Tuesday, June 22, 2010

general purpose, what's it good for? absolutely too much

here's a blast from the past. over at tenable security blog this article from january by marcus ranum discusses the possibility of developing special purpose computers for the sake of online banking.

he comes to an interesting conclusion that we may be seeing a market develop for non-general purpose computers but what we have to keep in mind is that it is not the operating system that determines whether a machine is general purpose or not - if we want special purpose machines we have to start at the hardware layer. i know some people find it hard to believe that it's not the operating system that enables malware to be a problem but to demonstrate that that is indeed a fact let's look back to the old bootsector infectors: viral malware which executes and infects before the operating system is even loaded into memory, using nothing but the hardware API's. clearly, generality transcends the OS.

in order to produce a machine which is guaranteed malware free (in order to use as a trusted endpoint in online banking) we have to address either the generality of interpretation (which most people don't really understand, but which is the cornerstone of general purpose computing) or the sharing of data (which would be counter to the design requirements of any system that needs to communicate with another system - such as an online banking dumb terminal). those are the 2 key elements of general purpose computing that enable malware to exist, and since we can't really get rid of sharing for the application in question that just leaves getting rid of the generality of interpretation in favour of fixed first order functionality.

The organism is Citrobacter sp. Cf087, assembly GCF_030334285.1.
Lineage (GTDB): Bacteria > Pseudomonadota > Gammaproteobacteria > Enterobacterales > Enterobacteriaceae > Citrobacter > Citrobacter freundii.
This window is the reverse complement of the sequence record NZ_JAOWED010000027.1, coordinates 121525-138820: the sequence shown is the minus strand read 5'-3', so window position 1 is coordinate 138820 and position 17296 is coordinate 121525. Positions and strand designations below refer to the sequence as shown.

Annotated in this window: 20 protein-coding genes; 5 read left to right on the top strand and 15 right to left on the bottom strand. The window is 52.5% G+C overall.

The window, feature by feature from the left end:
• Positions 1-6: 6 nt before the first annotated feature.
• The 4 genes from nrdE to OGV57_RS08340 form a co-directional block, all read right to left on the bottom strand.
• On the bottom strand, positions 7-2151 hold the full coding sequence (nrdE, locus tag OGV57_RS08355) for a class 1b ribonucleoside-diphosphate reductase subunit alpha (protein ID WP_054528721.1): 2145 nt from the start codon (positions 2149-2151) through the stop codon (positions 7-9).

the consequence of doing this (creating a radically different hardware architecture that only allows for fixed first order functionality) means that we can no longer use commodity hardware. that means we would no longer enjoy the benefits of commodity hardware pricing. that in turn means that the cost of ownership of one of these dumb terminals will be rather high compared to commodity computing counterparts. i don't know if the theoretical market for such special purpose computers can withstand the practical realities such a device would entail.


john said...

So, in essence, we're re-developing the 1970's business driven PDP-10s utilizing dedicated landline links. hmm. lets re-develop the wheel, except we'll use something other than COBAL hopefully.